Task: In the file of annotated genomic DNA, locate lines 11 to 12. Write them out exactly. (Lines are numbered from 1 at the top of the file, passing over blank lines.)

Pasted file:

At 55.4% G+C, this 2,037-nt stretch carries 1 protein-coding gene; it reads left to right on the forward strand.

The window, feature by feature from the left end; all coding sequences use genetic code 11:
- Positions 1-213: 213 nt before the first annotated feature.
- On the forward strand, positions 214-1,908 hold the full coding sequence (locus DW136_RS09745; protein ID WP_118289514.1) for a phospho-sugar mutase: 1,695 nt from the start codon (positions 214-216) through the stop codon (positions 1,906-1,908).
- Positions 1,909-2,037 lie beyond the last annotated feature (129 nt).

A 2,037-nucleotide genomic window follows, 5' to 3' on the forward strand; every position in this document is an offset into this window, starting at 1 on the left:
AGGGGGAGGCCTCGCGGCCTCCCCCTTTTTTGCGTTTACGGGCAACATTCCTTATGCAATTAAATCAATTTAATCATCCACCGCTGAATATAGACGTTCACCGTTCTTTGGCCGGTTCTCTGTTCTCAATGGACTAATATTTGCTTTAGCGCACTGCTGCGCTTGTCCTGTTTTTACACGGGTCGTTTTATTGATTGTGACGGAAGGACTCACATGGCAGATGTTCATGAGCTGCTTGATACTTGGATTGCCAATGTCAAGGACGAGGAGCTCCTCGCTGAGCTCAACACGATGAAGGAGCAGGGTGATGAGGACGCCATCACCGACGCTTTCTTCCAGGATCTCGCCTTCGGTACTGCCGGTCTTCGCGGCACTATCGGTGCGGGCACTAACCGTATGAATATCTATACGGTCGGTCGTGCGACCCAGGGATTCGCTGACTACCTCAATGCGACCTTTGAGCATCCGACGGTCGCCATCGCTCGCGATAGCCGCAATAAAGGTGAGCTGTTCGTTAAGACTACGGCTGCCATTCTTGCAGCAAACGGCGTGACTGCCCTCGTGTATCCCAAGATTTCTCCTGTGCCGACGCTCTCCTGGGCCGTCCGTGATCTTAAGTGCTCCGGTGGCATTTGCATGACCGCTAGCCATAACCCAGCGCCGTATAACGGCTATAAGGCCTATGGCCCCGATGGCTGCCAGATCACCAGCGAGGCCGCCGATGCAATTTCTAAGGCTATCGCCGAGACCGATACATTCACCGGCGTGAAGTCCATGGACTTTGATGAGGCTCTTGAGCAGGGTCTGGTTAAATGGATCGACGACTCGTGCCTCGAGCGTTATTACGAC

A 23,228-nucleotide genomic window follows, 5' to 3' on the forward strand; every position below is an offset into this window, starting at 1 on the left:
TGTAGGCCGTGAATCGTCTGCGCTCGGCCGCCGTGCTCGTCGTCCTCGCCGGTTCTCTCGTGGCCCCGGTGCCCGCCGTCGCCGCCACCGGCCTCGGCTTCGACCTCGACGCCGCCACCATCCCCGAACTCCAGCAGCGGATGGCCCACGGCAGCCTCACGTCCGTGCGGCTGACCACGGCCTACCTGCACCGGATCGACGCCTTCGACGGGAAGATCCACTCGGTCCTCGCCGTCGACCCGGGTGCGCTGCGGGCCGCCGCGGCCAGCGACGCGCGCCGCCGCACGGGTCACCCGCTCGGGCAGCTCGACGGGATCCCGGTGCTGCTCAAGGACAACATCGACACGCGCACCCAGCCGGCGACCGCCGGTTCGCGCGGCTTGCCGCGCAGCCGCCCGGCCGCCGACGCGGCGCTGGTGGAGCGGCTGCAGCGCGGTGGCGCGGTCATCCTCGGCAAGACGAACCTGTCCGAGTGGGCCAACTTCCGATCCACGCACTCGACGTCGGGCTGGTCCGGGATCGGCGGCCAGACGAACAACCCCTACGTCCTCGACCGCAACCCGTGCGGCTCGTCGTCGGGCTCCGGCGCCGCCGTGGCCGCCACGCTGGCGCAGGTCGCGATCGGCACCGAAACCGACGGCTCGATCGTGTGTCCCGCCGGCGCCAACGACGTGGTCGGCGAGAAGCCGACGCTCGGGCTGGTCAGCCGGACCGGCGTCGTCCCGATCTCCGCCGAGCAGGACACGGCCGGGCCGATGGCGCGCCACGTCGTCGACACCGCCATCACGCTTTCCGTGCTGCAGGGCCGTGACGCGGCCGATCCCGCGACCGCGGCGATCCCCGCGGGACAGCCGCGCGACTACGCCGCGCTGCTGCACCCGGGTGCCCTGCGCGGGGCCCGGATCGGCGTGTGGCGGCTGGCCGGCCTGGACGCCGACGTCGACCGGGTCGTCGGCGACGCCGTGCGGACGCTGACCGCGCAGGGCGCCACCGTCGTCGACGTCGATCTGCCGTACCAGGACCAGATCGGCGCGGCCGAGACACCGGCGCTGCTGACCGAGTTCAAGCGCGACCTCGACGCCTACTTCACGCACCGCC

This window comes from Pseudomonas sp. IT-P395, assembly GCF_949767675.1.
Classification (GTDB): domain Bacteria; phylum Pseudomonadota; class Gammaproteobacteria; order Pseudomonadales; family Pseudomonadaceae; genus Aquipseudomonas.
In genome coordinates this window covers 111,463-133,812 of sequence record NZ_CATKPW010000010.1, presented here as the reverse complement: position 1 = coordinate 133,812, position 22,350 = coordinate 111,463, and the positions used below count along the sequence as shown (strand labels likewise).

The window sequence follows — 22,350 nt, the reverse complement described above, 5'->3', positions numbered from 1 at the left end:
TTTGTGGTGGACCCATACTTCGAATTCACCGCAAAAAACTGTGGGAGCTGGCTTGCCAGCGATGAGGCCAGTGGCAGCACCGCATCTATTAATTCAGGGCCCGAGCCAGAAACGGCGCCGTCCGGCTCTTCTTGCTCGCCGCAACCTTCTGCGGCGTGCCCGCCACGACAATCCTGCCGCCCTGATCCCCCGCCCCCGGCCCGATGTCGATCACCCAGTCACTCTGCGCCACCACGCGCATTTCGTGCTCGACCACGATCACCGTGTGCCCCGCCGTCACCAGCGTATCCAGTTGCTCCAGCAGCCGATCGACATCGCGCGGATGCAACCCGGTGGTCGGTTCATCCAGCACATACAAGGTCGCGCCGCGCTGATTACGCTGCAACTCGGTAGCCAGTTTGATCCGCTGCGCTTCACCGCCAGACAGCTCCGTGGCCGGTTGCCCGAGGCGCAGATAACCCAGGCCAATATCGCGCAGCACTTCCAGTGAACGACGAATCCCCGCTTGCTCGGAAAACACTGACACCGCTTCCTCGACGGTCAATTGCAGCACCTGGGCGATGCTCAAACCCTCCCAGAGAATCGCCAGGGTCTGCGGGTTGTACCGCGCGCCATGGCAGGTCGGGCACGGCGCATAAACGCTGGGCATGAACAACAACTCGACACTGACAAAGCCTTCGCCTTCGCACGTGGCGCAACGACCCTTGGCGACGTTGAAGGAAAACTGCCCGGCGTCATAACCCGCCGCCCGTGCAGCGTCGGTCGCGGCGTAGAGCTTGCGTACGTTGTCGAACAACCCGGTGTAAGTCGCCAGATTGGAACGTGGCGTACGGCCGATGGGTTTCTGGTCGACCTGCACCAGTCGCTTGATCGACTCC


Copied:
Classification (GTDB): domain Bacteria; phylum Pseudomonadota; class Gammaproteobacteria; order Pseudomonadales; family Pseudomonadaceae; genus Aquipseudomonas.
In genome coordinates this window covers 111,463-133,812 of sequence record NZ_CATKPW010000010.1, presented here as the reverse complement: position 1 = coordinate 133,812, position 22,350 = coordinate 111,463, and the positions used below count along the sequence as shown (strand labels likewise).